Paul Philp exhibition at Contemporary Ceramics
A recent exhibition of works by Paul Philp has just finished at the Contemporary Ceramics in London. This was Philp’s third solo show there, showing a beautiful selection of modern forms and rich textures.
Paul Philp was born in 1941. He studied ceramics at Cardiff College of Arts. In the 1970’s he was a lecturer at Central School of Arts in London and Bath School of Arts in Corsham. He has been making pottery for some forty years now.
Working from his studio in Bath, Philp does not use coils or throwing. Each piece is build by hand, therefore allowing for natural evolution. He often combines clay and sand because of their different shrinkage rates. Subsequently this will create unique surface, slight cracks and fissures.
Philp is very restraint when it comes to using colours. He experiments with oxides, for instance iron and tin. As a result he is able to achieve extrordinary deep reds.
Finally all pieces are fired multiple times, not less than four or five. The firing temperature is usually 1260 but is the length and number of firings is what gives each piece it’s unique character. In addition, slips and dry glazes are also applied in between firings.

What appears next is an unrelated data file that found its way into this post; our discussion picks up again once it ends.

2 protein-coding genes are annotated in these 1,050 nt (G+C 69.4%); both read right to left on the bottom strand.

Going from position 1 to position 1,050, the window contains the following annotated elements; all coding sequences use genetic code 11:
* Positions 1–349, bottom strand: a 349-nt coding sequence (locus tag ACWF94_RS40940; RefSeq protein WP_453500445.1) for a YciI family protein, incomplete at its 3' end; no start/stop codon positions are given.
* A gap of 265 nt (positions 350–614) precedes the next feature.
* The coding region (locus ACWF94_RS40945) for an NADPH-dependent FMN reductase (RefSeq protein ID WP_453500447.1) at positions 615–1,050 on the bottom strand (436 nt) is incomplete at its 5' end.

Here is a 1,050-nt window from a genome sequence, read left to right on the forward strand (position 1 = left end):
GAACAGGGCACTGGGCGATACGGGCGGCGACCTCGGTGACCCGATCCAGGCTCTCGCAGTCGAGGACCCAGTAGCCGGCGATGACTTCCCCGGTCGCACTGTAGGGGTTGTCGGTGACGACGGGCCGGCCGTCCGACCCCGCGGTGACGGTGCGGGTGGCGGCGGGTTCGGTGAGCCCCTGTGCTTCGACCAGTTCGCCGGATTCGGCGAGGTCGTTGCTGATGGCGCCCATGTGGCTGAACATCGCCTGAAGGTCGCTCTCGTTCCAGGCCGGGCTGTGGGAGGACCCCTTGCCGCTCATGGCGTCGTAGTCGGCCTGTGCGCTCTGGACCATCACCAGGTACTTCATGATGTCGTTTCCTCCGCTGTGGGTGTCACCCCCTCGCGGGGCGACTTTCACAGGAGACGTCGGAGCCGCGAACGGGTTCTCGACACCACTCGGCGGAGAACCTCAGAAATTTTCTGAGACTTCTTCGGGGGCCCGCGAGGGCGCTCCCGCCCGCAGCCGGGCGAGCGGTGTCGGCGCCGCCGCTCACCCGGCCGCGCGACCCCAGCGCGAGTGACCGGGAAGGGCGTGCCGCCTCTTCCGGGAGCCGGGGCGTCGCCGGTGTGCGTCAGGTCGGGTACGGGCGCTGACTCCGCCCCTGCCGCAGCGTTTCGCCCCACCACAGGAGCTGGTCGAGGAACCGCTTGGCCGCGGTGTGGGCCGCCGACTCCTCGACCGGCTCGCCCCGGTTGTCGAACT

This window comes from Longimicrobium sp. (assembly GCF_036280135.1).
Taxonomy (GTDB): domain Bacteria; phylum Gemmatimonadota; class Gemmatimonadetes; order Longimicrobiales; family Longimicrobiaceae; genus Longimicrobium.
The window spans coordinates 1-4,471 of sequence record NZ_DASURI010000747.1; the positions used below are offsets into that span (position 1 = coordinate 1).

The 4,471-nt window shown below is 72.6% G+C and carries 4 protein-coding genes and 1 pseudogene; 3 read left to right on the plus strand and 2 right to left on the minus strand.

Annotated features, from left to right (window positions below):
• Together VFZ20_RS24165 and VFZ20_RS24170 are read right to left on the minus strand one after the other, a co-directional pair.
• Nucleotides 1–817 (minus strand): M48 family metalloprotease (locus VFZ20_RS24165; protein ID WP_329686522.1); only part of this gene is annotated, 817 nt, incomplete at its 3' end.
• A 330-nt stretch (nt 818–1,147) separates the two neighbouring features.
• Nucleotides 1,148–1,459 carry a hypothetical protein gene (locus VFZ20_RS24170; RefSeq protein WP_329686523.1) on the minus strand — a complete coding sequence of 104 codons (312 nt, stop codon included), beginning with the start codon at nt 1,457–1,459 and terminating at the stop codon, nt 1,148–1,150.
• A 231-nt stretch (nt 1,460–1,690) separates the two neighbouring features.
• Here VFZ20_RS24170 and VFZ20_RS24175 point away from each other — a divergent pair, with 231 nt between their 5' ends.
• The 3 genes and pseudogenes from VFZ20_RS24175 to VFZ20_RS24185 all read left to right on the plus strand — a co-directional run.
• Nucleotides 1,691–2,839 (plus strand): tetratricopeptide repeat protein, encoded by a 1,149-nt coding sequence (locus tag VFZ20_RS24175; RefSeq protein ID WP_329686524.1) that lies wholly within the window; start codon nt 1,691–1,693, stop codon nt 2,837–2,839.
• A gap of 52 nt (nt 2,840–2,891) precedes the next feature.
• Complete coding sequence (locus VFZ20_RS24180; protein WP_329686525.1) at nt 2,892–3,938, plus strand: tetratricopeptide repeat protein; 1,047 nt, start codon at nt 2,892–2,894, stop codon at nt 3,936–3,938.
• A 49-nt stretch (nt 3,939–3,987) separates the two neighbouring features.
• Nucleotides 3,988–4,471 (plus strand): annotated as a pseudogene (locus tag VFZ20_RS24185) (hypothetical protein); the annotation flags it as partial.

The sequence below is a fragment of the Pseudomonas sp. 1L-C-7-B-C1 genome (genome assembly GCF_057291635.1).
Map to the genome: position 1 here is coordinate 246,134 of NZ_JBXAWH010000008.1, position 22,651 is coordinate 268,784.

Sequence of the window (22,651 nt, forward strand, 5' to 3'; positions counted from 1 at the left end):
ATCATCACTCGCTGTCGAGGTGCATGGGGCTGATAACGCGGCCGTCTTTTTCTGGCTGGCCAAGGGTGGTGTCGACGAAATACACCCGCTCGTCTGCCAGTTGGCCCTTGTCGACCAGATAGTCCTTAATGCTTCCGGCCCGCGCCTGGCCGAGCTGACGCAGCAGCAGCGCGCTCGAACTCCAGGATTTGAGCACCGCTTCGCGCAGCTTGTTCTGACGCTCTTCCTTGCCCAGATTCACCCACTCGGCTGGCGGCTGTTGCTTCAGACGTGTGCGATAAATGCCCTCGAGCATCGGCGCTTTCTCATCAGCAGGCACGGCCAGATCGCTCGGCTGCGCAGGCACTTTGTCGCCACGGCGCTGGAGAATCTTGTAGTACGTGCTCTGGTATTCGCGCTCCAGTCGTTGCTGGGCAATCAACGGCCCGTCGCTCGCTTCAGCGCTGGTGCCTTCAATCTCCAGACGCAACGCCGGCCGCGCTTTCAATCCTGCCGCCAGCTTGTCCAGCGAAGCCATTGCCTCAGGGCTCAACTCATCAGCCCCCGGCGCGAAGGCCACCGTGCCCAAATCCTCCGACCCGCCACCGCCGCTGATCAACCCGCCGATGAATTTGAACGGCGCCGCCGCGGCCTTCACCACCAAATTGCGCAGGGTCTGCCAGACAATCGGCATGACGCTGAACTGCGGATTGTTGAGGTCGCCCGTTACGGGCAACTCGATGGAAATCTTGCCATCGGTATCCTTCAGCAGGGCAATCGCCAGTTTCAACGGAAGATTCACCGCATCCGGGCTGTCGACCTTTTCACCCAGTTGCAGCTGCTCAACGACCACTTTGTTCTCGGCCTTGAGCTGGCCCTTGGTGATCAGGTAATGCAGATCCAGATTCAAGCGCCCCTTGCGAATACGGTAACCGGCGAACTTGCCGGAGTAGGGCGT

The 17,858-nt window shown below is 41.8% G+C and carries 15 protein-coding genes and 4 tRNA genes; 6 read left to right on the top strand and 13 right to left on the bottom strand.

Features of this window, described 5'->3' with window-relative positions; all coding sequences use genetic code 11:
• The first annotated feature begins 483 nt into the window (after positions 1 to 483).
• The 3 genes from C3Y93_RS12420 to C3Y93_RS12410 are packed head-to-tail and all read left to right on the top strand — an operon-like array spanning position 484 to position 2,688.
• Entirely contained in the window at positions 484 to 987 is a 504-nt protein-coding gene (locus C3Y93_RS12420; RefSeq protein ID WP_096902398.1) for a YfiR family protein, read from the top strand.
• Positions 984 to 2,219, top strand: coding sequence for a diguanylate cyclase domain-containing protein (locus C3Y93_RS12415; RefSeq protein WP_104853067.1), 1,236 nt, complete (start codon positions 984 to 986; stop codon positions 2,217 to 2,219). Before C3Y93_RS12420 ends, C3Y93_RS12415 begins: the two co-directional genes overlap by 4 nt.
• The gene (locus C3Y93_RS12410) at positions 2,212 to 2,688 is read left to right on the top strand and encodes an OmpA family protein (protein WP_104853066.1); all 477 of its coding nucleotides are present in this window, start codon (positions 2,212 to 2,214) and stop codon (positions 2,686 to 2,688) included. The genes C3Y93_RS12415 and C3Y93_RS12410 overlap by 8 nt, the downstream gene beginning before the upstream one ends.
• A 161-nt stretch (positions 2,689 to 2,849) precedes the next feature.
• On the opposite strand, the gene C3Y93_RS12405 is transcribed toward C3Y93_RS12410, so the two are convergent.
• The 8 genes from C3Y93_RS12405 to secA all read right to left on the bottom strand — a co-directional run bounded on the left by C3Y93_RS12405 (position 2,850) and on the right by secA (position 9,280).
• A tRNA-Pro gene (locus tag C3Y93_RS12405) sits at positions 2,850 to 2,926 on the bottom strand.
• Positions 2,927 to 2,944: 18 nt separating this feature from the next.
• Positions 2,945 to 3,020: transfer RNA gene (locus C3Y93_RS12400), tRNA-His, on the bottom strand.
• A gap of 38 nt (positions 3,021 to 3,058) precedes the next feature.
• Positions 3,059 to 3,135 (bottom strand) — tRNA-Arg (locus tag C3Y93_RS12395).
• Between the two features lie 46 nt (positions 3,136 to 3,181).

Ancient artefacts and geological forms and textures are the main source of inspiration. He says: “I have in mind rugged eroded surfaces, megaliths, fossils, ancient encrusted marbles and something of the quality of early Japanese ceramics – Shigaraki and Iga ware”
Philp’s pieces constantly evolve but what connects them all are classic forms and highly tactile surfaces.
Most of Philp’s work is white, off-white or creamy. With the simplicity of colour, the viewer can focus of form and texture. Light also plays it parts, changing the piece through shadows.